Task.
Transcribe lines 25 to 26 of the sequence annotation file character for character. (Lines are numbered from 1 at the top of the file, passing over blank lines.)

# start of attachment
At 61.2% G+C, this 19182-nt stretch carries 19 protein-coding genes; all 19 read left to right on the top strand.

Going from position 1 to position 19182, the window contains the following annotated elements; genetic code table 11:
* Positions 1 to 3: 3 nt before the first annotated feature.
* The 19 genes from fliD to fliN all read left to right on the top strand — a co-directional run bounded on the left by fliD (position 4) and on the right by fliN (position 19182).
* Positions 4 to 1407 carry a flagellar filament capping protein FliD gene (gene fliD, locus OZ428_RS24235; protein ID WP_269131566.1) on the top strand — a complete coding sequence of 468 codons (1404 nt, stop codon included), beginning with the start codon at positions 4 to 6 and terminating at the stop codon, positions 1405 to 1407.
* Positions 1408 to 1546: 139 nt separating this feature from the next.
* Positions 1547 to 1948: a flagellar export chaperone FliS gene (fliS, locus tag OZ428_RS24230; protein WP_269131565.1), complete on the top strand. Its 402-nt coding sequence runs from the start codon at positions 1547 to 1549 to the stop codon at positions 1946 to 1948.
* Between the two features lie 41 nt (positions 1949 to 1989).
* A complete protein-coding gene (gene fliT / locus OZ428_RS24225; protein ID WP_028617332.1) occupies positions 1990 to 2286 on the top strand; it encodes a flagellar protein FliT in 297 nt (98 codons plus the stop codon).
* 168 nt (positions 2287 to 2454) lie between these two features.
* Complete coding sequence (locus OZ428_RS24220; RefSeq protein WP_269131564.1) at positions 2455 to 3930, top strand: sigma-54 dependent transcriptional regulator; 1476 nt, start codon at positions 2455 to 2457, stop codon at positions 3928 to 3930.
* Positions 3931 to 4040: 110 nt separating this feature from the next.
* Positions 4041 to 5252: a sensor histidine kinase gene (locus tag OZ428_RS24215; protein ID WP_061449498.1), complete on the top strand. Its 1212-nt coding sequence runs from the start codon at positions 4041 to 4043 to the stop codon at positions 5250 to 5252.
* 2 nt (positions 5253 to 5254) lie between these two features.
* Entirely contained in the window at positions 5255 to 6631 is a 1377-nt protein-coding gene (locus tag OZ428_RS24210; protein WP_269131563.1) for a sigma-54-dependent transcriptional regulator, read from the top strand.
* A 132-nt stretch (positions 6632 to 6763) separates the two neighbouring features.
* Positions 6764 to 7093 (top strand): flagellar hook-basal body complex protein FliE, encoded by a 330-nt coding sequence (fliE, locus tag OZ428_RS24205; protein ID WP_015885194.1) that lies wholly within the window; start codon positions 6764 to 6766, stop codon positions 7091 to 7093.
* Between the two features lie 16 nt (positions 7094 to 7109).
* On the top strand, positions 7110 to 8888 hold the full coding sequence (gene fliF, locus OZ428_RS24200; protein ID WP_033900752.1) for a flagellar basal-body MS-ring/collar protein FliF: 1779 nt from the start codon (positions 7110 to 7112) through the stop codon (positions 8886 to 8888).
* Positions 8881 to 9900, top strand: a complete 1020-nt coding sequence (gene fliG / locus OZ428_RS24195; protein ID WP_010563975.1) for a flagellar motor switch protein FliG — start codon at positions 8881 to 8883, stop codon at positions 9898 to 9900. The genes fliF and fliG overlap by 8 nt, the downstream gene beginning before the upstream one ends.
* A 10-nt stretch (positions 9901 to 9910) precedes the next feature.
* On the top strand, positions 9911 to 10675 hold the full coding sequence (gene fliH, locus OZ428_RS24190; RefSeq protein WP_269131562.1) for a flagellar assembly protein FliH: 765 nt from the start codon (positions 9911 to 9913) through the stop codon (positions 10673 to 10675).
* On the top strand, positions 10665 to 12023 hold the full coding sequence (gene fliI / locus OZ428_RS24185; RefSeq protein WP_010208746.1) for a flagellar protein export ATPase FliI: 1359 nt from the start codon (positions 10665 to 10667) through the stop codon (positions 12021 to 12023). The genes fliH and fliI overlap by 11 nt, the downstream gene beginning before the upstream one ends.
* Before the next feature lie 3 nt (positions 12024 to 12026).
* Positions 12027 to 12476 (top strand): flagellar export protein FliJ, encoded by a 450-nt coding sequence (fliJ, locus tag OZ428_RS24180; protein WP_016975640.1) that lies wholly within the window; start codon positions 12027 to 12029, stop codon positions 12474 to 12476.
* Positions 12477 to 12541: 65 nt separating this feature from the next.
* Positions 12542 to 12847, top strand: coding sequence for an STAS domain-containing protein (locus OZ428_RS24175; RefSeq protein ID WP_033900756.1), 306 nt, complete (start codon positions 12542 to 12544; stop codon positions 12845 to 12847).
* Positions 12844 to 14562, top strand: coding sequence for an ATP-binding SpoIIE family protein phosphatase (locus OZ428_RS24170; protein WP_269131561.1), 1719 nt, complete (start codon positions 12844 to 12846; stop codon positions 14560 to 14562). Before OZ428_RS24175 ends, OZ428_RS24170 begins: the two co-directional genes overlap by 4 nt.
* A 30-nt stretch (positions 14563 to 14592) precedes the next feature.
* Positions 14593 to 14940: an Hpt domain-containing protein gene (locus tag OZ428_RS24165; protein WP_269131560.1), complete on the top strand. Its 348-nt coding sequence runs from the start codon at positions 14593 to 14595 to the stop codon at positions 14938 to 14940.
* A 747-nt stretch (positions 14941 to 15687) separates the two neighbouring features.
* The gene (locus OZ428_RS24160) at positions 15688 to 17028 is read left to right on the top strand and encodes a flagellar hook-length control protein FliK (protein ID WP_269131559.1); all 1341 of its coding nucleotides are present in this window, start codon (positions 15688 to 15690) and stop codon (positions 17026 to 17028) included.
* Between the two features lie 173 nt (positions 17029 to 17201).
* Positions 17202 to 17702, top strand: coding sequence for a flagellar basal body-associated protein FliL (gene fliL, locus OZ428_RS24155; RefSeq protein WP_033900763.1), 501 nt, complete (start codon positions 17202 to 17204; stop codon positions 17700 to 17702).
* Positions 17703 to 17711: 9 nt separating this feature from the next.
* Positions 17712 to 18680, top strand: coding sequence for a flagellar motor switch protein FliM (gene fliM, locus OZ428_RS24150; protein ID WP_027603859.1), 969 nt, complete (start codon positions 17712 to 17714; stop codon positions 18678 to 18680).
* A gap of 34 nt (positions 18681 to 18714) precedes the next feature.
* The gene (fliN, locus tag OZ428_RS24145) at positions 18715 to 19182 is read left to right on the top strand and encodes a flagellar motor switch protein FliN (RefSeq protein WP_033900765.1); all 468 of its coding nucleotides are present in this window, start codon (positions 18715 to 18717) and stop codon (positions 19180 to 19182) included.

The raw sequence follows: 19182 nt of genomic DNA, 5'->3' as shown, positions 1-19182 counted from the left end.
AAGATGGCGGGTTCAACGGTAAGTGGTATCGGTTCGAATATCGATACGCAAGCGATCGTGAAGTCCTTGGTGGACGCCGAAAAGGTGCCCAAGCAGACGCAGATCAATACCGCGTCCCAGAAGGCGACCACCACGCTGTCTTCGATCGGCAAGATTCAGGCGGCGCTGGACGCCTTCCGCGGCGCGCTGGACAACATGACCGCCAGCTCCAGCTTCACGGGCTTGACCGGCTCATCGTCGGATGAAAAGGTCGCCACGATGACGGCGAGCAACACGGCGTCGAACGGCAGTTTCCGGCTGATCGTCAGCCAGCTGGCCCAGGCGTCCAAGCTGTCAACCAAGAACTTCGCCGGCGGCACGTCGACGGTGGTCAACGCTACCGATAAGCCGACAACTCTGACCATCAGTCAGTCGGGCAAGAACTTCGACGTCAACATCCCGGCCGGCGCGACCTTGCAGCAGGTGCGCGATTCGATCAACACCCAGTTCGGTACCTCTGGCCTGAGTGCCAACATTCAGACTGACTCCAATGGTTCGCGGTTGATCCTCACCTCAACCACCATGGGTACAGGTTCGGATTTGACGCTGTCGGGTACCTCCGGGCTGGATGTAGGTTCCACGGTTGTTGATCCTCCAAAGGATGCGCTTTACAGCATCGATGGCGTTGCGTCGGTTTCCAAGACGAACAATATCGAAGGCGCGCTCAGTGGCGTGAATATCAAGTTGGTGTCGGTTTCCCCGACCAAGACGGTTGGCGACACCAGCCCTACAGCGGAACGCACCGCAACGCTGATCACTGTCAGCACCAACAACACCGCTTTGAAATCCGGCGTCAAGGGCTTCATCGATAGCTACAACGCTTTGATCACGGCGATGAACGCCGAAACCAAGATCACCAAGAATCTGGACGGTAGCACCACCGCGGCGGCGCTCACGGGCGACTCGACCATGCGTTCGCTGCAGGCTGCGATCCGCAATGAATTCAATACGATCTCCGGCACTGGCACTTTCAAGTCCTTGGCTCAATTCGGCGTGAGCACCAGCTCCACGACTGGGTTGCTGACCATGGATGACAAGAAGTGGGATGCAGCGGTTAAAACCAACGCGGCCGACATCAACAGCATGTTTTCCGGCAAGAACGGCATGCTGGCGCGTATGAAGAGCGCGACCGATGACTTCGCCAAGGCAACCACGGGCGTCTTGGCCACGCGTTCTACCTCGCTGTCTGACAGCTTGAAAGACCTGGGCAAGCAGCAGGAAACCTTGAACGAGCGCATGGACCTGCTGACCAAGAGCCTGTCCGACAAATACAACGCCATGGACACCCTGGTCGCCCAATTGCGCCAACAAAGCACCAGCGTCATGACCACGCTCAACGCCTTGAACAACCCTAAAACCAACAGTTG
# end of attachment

* Positions 12027 to 12476 (top strand): flagellar export protein FliJ, encoded by a 450-nt coding sequence (fliJ, locus tag OZ428_RS24180; protein WP_016975640.1) that lies wholly within the window; start codon positions 12027 to 12029, stop codon positions 12474 to 12476.
* Positions 12477 to 12541: 65 nt separating this feature from the next.